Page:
Also: Yes, it really takes six hours BUT you can roast them overnight if you have an oven that turns off when you tell it to. The tomatoes will not suffer if left until the a.m.

 Peaches? They have been so sweet and wonderful this season BUT I've been told that our long winter/cool spring weather this year has diminished their numbers! So please get to the market early to find them. I'll post recipes for a peach cobbler on the HFM bulletin board (don't know where that is? Ask a vendor or Misty in the coffee booth in the rear of the main building), and I'll give some to the vendors to include in customers' bags. Also, I'll put up a wonderful hand-out from the MSU Extension about peach preservation,  freezing the delectable fruit and canning them as well. 
Does anyone actually can peaches anymore? Short answer? Yes! Canning is experiencing a come-back! As people are discovering the joys of buying and eating locally grown foods, they want to preserve some of it for those long winter months. It's called "summer in a jar." While my 1950's mom canned peaches, tomatoes and made jam from berries, and I learned how to can by being recruited to help, and I have a water-bath-canner in my basement as I write this, I'm not into canning at the moment. I'm leaving that to others. But, please, if you are canning this summer, let me know your experiences by commenting at the end of this blog, or on the blog email at I'd love to hear from you! And not just about canning, tell us any experience you've had with the Holt Farmers' Market, good or not so much. Any feedback is always welcome! 
This from Judy Tuttle, the demo lady: Judy will be demonstrating how to fix a Watermelon Feta Salad this Saturday. Her recipes and samples are always part of the demo as well. She will be demo-ing at 11:30ish on Saturday. 

Thursday, August 28, 2014


If you haven't met Judy Tuttle yet, Saturday, August 30 is the date to do so. Judy is another volunteer and loyal supporter of the Holt Farmers' Market, and has been from day one. In her previous life, she was an employee of the Holt Fire Dept.(current location of the HFM) for 21 years, so she is a familiar face in the Holt area. So those who know Judy know what a great cook she is. Yes, that's her standing behind the new, mobile cooking unit that the market obtained (through a grant) just this year. On Saturday, August 23, Judy did a demonstration of how to cook one of her wonderful recipes, using HFM products, of course.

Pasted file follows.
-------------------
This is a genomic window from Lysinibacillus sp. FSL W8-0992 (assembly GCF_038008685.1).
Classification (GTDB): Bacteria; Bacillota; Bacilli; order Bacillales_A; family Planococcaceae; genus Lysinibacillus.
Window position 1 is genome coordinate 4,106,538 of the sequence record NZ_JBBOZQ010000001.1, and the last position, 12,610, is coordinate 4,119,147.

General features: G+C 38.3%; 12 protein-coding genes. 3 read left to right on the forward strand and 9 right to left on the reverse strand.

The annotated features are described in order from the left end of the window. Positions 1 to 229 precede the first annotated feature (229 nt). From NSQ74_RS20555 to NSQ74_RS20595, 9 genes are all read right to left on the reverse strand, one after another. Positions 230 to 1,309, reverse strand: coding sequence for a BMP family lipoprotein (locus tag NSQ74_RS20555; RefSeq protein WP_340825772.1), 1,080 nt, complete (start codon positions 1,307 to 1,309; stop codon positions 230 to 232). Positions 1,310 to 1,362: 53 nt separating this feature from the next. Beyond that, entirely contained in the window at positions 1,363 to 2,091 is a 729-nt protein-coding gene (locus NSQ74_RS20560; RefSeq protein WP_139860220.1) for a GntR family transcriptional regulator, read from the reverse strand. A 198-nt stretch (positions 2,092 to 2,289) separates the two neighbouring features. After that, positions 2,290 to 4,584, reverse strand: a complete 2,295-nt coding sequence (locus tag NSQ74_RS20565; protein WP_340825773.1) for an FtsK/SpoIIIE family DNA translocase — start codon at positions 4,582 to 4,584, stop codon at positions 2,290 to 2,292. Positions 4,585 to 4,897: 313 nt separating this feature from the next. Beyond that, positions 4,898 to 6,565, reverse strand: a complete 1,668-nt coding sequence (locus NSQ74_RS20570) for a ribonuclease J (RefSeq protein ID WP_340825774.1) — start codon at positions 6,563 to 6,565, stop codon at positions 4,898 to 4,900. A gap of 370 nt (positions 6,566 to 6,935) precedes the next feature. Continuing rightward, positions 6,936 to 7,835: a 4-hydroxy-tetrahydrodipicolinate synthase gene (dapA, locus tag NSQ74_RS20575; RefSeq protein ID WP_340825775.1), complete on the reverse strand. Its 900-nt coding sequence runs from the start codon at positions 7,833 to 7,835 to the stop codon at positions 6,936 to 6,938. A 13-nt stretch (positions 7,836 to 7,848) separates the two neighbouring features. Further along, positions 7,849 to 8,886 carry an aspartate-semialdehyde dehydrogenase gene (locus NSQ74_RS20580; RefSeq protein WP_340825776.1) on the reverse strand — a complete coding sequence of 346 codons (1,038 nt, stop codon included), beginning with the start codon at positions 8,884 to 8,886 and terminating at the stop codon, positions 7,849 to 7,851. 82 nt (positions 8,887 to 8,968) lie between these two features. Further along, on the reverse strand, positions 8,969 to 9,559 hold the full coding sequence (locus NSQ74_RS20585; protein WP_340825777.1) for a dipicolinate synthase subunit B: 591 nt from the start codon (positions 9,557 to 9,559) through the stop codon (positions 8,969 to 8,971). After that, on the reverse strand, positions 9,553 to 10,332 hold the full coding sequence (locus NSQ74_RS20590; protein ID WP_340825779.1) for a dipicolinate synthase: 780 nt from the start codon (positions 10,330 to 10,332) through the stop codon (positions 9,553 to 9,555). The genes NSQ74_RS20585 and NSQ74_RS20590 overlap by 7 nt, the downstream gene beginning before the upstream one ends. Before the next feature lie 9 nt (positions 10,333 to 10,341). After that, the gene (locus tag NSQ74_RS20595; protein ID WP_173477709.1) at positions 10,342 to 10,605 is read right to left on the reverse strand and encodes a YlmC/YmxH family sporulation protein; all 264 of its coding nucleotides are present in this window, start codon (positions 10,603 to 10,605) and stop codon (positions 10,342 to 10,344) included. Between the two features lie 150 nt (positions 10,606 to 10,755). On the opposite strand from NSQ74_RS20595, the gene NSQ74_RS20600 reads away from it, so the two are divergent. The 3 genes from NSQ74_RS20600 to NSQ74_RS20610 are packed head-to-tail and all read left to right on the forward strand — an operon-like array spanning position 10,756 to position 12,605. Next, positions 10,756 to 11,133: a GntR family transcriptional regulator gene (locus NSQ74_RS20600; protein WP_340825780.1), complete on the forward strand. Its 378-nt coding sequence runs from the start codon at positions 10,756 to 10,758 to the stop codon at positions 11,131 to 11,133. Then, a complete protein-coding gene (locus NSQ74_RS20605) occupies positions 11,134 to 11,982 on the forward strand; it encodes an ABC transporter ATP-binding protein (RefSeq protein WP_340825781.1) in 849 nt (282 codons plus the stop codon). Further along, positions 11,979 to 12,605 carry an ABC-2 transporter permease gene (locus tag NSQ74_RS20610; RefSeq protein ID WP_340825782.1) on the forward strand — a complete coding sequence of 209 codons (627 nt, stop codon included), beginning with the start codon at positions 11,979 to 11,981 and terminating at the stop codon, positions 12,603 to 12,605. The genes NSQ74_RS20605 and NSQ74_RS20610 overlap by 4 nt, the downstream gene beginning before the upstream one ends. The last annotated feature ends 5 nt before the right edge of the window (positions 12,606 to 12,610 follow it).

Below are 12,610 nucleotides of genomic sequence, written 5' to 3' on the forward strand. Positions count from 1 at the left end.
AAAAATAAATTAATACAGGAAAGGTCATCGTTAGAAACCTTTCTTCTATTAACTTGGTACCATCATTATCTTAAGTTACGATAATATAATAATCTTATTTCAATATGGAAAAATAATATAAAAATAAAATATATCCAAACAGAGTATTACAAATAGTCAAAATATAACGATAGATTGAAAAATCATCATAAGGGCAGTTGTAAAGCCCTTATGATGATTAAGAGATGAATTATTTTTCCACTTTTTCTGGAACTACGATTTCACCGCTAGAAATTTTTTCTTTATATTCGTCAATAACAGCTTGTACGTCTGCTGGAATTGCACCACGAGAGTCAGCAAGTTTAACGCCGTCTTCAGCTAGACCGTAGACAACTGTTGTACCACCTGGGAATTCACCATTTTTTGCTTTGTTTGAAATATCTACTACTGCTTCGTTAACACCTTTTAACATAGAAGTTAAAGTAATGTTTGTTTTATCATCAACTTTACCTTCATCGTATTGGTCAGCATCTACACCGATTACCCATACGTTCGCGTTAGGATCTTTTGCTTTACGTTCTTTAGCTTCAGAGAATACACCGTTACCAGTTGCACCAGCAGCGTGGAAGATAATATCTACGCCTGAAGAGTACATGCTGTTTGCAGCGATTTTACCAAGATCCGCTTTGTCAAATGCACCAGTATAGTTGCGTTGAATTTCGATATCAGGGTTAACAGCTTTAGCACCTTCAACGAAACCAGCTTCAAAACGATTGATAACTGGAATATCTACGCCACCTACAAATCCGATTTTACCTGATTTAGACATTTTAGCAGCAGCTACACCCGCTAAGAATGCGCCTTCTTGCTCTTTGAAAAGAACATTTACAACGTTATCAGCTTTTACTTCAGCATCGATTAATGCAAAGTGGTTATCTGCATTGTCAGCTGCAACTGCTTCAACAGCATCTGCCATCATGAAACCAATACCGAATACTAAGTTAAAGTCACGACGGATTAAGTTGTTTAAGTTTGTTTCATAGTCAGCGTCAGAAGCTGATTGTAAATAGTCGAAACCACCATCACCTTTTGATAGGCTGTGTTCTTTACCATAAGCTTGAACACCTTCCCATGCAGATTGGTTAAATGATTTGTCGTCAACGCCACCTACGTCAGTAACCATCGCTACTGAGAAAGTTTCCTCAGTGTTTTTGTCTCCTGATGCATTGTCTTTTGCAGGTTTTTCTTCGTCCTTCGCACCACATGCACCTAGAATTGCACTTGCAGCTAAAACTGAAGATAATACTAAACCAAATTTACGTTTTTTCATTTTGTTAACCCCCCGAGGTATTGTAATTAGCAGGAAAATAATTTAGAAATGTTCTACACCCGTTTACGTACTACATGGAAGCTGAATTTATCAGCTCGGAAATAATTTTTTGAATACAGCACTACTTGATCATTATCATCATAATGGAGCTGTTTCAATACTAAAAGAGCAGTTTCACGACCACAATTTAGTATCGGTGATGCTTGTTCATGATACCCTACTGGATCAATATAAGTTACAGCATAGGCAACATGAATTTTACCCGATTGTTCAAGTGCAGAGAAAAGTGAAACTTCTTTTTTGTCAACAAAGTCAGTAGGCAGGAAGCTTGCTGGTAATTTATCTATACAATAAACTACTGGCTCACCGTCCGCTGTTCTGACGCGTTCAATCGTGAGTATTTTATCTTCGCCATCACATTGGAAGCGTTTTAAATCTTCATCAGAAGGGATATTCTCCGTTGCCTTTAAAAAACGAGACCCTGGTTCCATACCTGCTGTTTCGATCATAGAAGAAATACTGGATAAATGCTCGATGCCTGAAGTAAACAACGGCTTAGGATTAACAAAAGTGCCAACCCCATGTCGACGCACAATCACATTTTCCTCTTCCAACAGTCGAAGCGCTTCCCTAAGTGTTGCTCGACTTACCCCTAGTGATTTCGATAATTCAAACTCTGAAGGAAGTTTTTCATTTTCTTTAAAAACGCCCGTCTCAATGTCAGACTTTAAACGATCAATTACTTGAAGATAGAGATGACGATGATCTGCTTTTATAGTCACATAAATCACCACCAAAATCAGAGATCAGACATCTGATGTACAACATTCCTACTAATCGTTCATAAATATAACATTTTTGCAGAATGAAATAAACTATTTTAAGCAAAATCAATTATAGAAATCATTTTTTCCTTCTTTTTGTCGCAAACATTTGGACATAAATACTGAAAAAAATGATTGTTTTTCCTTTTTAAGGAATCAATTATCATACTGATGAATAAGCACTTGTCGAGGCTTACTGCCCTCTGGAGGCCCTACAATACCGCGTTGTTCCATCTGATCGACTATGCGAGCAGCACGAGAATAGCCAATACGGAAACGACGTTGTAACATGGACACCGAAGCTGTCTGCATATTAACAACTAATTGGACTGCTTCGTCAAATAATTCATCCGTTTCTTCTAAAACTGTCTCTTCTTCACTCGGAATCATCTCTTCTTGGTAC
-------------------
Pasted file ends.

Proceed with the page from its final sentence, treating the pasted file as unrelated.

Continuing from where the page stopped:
The good news? If you didn't see her last Saturday, she will be demonstrating again on Sat, Aug 30, at  "11:30ish"she told me. She will be showing how she makes her wonderful Tomato, Peach, Feta and Red Onion Salad, using HFM products as available. She will give out the recipes, and have samples to taste. Just another thing to love about the HFM. Here's a heads-up: Judy has promised to share her wonderful Ratatouille soon, so watch for that as well. 

Other info: Judy told me she bought wonderful (everbearing) strawberries at Rowe's Family Farm in the a.m. They were all sold out when I arrived at 12:30. (Hint, hint!) Luckily for me, Nightengale's still had luscious peaches when I got there. Greenman's had some berries, but I can't promise they'll still be there Aug 30. Dennis G.  also had some lovely looking chard, kale and some smaller beets with their greens still attached. I like those beet greens! They seem a little sweeter than some others. 
I'm getting acquainted with eggplant, and enjoying the results. Here's a recipe I really like: tasty, fav type of recipe.

Roasted Eggplant with Warmed Feta and Honey
1 large eggplant, about 20 ounces
6 TBS. extra-virgin olive oil
1 1/2 cups crumbles, mild-tasting feta cheese
Freshly ground black pepper 
1 1/2 cup honey, or as needed
1 TBS fresh thyme or oregano leaves, chopped for garnish
Preheat oven:400 degrees. Trim each end from the eggplant. With a vegetable peeler, partially remove the skin in alternating strips, creating a striped appearance. Cut the eggplant into 3/4 in.-thick rounds. PLACE  the eggplant slices in rows on a rimmed sheet pan. Generously brush BOTH sides of the slices with oil. ROAST for 10-12 minutes, until the bottoms are lightly browned.  REMOVE the pan from oven, and turn the slices with a wide spatula. Return to the oven and roast for 10 min more until they're lightly brown and tender. Remove from oven and mound a rounded tablespoon of cheese on top of each eggplant slice. ADD a grinding of pepper to each. Return the pan to the oven for about 5 min, until the cheese softens. TRANSFER the slices to a serving platter. DRIZZLE each with the honey and sprinkle with a few fresh thyme leaves. SERVE hot. 

Friday, August 22, 2014